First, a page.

Wednesday, September 21, 2011

Four million missing women each year in developing countries

The latest World Development Report 2012 (Gender Equality and Development) argues that “countries that create better opportunities for women and girls can raise productivity, improve outcomes for children and make institutions more representative, and advance development prospects for all.”

  • Excess female mortality after birth and “missing” girls at birth account for an estimated 3.9 million women each year in low- and middle-income countries.
  • About two-fifths are never born due to preference for sons, a sixth die in early childhood, and over a third die in their reproductive years.
  • Ensuring equal access and treatment for women farmers would increase maize yields by 11 to 16 percent in Malawi and by 17 percent in Ghana.
  • Improving women’s property rights in Burkina Faso would increase total household agricultural production by about 6 percent, with no additional resources—simply by reallocating resources such as fertilizer and labor from
    men to women.
  • The Food and Agriculture Organization estimates that equal access to resources for female farmers could increase agricultural output in developing countries by as much as 2.5 to 4 percent.
  • Eliminating barriers that prevent women from working in certain occupations or sectors would have similar positive effects, reducing the productivity gap between male and female workers by one-third to one-half and increasing output per worker by 3 to 25 percent across a range of countries.
  • Among developing countries, girls now outnumber boys in secondary schools in 45 countries, and there are more young women than men in universities in 60
  • Women in low-income countries not only outlive (life expectancy) men but live 20 years longer than they did in 1960.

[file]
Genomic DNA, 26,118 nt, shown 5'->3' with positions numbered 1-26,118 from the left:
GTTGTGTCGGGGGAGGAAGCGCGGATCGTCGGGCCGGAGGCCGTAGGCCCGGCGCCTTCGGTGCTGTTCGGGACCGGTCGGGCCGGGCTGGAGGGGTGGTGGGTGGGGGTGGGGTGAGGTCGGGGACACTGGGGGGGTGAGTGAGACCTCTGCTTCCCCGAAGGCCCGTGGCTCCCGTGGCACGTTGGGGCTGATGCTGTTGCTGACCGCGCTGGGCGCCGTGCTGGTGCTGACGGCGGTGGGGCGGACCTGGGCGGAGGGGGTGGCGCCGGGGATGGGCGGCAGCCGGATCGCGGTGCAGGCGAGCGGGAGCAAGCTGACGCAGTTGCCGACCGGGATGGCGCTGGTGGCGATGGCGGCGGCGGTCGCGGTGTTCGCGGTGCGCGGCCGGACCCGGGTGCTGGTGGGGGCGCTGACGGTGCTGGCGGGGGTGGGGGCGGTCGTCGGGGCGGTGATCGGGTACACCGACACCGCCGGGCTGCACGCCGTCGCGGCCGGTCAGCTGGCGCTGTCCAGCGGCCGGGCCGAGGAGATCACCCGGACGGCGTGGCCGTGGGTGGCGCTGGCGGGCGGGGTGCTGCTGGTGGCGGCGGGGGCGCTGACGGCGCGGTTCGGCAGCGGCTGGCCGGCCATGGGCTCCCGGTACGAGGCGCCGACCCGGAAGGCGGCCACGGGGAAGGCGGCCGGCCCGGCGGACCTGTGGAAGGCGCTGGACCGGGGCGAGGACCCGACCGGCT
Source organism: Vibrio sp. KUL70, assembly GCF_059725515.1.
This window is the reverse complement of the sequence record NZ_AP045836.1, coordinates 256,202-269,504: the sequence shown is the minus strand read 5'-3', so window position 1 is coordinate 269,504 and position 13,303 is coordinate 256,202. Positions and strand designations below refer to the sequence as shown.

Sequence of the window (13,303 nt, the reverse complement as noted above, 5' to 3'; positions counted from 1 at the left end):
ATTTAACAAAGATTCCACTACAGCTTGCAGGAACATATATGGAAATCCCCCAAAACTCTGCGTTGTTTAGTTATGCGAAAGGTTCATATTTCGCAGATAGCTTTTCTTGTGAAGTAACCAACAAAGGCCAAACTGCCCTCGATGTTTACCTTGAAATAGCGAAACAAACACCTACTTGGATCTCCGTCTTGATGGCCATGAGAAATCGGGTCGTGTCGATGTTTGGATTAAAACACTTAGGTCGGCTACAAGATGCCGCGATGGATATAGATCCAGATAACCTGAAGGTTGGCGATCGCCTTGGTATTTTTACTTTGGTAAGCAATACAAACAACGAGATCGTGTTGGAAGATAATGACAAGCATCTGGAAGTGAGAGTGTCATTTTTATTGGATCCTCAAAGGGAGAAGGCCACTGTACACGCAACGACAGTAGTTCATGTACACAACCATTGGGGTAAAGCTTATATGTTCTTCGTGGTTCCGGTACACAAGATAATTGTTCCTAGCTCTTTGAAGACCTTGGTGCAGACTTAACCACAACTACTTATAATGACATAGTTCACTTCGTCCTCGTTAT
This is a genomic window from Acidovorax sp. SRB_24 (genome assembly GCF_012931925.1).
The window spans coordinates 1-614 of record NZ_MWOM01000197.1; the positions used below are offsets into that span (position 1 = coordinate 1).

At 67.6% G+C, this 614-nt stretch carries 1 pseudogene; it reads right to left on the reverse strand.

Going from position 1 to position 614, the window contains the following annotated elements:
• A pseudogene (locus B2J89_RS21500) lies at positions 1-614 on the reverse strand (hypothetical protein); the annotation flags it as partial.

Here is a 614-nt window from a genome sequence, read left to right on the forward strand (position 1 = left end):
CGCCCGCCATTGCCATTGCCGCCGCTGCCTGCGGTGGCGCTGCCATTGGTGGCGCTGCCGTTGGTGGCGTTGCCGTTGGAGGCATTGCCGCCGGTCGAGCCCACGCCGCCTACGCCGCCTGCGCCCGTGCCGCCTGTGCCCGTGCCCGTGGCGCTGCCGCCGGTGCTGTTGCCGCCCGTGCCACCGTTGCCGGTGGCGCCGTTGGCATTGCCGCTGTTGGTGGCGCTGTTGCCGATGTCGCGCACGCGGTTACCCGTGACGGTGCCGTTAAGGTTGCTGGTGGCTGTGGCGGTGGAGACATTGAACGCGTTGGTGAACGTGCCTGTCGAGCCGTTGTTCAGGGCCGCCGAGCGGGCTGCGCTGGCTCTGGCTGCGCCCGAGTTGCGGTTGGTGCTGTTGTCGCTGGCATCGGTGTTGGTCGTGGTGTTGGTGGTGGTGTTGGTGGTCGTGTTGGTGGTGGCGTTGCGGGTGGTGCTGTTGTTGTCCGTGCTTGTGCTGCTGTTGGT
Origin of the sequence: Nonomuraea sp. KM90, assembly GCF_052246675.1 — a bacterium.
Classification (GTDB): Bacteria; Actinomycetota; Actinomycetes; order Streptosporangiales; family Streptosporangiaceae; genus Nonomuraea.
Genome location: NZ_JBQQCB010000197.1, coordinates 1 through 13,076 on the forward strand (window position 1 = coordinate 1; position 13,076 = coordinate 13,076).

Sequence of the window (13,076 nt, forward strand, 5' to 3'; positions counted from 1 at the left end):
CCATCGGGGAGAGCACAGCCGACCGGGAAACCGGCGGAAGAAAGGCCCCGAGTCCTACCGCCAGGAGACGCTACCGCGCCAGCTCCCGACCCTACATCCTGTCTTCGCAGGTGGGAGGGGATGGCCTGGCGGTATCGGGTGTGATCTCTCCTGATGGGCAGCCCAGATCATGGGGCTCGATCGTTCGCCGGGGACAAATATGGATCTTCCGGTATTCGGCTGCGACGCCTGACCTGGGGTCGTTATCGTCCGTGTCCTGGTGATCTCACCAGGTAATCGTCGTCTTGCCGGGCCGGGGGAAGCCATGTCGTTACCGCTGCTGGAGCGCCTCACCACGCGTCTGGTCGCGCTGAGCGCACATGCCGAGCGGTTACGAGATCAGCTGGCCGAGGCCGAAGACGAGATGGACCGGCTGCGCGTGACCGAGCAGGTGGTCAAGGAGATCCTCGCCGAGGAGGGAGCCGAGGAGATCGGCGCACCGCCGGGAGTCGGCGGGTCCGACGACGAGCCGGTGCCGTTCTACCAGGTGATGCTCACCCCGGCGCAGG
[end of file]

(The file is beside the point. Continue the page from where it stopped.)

• Gaps in labor force participation have narrowed with over half a billion women having joined the workforce in the last 30 years. 

The report calls for action in four areas:

  • Addressing human capital issues, such as excess deaths of girls and women and gender gaps in education where these persist
  • Closing earning and productivity gaps between women and men
  • Giving women greater voice within households and societies
  • Limiting the perpetuation of gender inequality across generation

In South Asia:

  • Missing girls at birth in South Asia —excluding India— was 1,000 in 2008.
  • But, missing girls at birth increased in 2008 in India to 257,000.
  • The abuse of new technologies for sex-selective abortions, such as cheap mobile ultrasound clinics, accounted for much this shortfall, despite laws against such practices in many nations.
  • In countries like Afghanistan and Pakistan, discrimination by parents toward girls is still a serious problem.
  • Bangladesh and India have maternal mortality ratios comparable to Sweden’s around 1990, and Afghanistan’s similar to Sweden’s in the 17th century.
  • Maternal mortality ration was 280 maternal deaths per 100,000 live births in 2008.
  • In 2008, there were about 95 girls for every 100 boys in primary school in the region.